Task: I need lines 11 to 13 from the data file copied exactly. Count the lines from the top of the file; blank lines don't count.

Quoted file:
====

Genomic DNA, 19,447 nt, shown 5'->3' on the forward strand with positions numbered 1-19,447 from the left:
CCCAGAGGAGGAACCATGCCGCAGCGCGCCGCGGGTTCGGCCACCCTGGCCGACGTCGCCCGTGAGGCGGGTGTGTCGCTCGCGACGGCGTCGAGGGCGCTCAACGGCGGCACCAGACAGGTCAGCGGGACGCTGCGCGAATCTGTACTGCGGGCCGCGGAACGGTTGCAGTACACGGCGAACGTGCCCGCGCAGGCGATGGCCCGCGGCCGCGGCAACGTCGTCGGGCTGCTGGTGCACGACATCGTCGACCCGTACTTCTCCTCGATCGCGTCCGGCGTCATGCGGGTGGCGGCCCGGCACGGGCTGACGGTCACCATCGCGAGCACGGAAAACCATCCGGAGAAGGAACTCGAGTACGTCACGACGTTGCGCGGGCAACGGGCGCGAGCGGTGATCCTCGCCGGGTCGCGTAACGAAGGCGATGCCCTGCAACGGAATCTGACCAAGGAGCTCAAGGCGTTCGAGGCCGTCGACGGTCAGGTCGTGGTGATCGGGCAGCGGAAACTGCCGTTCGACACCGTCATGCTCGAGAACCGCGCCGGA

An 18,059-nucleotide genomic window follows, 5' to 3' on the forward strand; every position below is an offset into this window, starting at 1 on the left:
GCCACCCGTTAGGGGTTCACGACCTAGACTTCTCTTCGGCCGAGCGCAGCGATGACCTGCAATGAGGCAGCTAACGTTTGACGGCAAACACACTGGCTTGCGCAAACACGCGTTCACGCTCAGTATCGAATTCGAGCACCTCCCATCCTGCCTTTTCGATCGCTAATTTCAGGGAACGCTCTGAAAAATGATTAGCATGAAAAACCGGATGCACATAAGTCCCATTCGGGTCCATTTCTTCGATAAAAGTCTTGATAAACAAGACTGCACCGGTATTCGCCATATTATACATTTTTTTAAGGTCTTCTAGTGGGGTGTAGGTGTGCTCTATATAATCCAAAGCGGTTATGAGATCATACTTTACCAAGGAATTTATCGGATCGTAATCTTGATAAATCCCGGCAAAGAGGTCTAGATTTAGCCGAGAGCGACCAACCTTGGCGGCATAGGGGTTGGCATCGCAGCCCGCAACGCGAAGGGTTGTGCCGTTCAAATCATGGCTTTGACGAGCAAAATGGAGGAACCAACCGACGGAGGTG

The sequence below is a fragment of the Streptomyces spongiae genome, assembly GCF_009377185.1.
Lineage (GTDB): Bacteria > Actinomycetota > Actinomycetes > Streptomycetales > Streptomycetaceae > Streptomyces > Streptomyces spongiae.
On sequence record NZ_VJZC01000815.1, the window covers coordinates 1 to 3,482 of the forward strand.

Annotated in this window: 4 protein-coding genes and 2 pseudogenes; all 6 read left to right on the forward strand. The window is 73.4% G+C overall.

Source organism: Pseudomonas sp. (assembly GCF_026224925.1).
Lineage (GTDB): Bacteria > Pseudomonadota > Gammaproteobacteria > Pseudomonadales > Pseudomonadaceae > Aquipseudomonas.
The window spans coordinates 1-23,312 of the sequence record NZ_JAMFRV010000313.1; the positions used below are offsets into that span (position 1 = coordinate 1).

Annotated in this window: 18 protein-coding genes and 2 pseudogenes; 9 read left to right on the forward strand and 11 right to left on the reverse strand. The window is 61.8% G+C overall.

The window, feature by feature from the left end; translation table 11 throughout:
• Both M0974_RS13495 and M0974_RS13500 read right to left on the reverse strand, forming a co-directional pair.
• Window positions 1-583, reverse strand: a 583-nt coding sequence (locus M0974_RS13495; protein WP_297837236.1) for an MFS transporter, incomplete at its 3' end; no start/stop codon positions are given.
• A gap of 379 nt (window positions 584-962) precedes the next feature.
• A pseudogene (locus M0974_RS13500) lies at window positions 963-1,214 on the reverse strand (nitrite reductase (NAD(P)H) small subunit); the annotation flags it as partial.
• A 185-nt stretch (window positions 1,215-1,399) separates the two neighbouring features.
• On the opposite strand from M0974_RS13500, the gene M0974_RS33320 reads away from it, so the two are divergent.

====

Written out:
The window spans coordinates 1-23,312 of the sequence record NZ_JAMFRV010000313.1; the positions used below are offsets into that span (position 1 = coordinate 1).

Annotated in this window: 18 protein-coding genes and 2 pseudogenes; 9 read left to right on the forward strand and 11 right to left on the reverse strand. The window is 61.8% G+C overall.

The window, feature by feature from the left end; translation table 11 throughout: